Government of Canada releases report that will advance work on Canada’s first national flood insurance program
August 30, 2022 - Ottawa, Ontario
Communities and governments are working together to prepare for and adapt to impacts of climate change, helping to improve quality of life for Canadians in higher-risk areas, and reduce the costs of disasters. In Canada, flooding is the most common and costly natural disaster, causing approximately $1.5 billion in damage to households, property, and infrastructure annually, with residential property owners bearing approximately 75% of uninsured losses each year.
Today, the Government of Canada announced the release of the interdisciplinary Task Force on Flood Insurance and Relocation’s report Adapting to Rising Flood Risk: An Analysis of Insurance solutions for Canada.
The report provides evidence and information required to support decision-making and a way forward on a national flood insurance program, with special considerations for potential strategic relocation of those at most risk. It is a valuable first step toward the common goal of reducing the impact of flooding for all Canadians and includes significant progress on flood modelling, and actuarial analysis, and demonstrates climate change adaptation in action.
The Government of Canada is reviewing the report to inform next steps on the development of a national flood insurance program. Work is also underway on the Flood Hazard Identification and Mapping Program and a flood risk portal to make flood risk information more accessible to Canadians.
Alongside provincial, territorial, Indigenous and municipal governments, the federal government is currently developing the country’s first National Adaptation Strategy, to help Canada be more resilient and prepare for the impacts of climate change. The National Adaptation Strategy is set to launch by end of 2022. Strengthening Canada’s resilience to flooding and other disasters is one of the five focus areas of the Strategy.
The Government of Canada will continue to help Canadians whose lives and jobs are affected when disasters strike, help communities deal with the realities of increased climate-related risks and disasters and ultimately, increase the country’s resiliency to the impacts of flooding.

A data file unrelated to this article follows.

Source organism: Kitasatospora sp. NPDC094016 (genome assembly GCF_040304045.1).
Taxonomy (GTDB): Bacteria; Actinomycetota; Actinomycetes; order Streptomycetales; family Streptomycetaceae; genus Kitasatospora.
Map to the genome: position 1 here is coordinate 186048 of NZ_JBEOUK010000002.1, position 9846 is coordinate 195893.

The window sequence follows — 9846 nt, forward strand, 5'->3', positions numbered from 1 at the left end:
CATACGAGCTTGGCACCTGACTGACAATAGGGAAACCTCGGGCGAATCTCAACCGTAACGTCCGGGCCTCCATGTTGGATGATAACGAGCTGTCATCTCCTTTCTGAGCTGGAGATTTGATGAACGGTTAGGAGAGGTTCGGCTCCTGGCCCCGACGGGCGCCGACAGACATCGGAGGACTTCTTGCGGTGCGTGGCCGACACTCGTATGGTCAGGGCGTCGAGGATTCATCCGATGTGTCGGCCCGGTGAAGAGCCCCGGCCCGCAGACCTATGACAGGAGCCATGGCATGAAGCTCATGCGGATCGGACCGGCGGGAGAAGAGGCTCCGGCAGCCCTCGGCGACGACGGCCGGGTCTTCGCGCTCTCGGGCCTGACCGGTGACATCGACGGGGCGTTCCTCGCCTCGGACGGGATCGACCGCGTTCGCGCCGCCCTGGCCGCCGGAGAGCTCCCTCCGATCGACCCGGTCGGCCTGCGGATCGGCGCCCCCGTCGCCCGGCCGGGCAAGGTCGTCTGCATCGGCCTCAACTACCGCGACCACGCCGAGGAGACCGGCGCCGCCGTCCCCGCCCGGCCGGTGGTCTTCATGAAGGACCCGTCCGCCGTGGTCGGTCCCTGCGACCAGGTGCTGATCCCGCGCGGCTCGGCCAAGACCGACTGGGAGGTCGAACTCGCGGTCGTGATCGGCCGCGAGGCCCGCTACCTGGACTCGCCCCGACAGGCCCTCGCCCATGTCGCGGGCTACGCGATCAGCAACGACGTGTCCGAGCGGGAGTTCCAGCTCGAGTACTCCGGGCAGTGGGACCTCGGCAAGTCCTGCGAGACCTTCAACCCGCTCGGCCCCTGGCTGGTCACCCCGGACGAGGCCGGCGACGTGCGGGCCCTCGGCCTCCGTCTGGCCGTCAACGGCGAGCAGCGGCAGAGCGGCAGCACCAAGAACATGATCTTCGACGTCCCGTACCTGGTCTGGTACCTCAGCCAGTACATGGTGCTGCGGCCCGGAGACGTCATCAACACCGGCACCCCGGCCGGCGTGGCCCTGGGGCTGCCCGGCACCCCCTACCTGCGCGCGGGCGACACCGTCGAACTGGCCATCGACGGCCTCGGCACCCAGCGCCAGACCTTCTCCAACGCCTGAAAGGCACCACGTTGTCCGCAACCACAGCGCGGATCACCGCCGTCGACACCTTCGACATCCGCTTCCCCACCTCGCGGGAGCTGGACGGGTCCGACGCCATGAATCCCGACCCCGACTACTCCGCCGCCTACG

“I thank the Task Force on Flood Insurance and Relocation for their vital report, which will provide us with the insights and information we need to move forward on making flood insurance available and affordable for Canadians living in high-risk areas. Developing a national flood insurance program is a priority for our government and we will continue working with partners to give Canadians the financial protection they need.”
- The Honourable Bill Blair, President of the Queen’s Privy Council and Minister of Emergency Preparedness
“For many, their home is their most important investment, and we have to ensure it is equipped in the face of changing climate conditions across the country. The Task Force on Flood Insurance and Relocation is helping to protect homeowners, and is a step toward making housing in Canada more resilient to climate events. Our government will continue to help those who need it most, as we work to ensure everyone has a safe place to call home.”
- The Honourable Ahmed Hussen, Minister of Housing and Diversity and Inclusion
“As we prepare for the increased impacts of climate change such as flooding, our Government is proactively taking steps to ensure communities are better supported and protected. A national flood insurance program is a concrete example of the kind of actions that will support the implementation of the National Adaptation Strategy that will help Canadians and communities be better prepared for climate change.”
- The Honourable Steven Guilbeault, Minister of Environment and Climate Change
“The insurance industry is on the front lines, addressing the financial risk of climate change. Insurance claims from intensifying severe weather have more than quadrupled over the past 15 years. Flooding is the most widespread climate peril facing Canadians today and those at high risk cannot be affordably insured. The Government of Canada has shown essential leadership in appointing the Task Force and coordinating its work to conclusion. Insurers are eager to support the formation of a national flood insurance program delivered through a public-private partnership; we’re looking forward to translating this research into a program capable of offering flood insurance to hundreds of thousands of high risk Canadians.”